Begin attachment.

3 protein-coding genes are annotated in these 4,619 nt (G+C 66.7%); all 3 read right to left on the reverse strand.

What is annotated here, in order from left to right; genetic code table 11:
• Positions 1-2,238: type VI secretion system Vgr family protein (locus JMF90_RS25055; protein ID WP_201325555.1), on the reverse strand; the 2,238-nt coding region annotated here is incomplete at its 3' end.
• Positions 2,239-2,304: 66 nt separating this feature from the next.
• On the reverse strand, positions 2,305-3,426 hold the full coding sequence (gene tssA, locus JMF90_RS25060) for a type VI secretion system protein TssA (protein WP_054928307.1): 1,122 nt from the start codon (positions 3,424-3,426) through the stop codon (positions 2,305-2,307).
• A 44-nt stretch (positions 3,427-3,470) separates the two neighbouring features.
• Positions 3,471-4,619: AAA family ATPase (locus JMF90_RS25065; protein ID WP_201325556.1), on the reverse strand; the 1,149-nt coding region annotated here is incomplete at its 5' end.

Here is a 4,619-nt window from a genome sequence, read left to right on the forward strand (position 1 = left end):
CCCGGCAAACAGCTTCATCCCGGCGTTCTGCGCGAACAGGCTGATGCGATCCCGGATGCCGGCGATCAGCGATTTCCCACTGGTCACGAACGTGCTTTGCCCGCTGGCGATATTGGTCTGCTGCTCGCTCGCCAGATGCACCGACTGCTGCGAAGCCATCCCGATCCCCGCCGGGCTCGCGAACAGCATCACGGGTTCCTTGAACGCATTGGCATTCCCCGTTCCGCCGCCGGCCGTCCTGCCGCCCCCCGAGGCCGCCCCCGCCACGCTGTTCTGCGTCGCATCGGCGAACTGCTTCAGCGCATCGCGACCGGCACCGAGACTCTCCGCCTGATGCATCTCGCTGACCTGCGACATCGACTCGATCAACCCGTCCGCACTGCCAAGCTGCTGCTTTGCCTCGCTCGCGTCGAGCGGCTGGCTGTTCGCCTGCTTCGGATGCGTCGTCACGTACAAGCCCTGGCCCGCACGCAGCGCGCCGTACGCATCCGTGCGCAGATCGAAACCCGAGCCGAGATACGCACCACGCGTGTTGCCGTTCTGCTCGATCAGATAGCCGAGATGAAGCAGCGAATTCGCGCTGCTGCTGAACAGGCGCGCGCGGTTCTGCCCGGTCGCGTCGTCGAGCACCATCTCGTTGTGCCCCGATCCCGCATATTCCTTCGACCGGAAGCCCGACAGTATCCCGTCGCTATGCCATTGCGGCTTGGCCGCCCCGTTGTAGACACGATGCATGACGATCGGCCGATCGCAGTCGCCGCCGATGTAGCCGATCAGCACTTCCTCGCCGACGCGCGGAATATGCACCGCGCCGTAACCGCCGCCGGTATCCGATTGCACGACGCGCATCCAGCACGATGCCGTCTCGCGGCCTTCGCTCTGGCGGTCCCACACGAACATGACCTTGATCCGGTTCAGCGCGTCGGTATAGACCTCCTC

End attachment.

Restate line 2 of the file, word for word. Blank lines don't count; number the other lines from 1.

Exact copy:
What is annotated here, in order from left to right; genetic code table 11: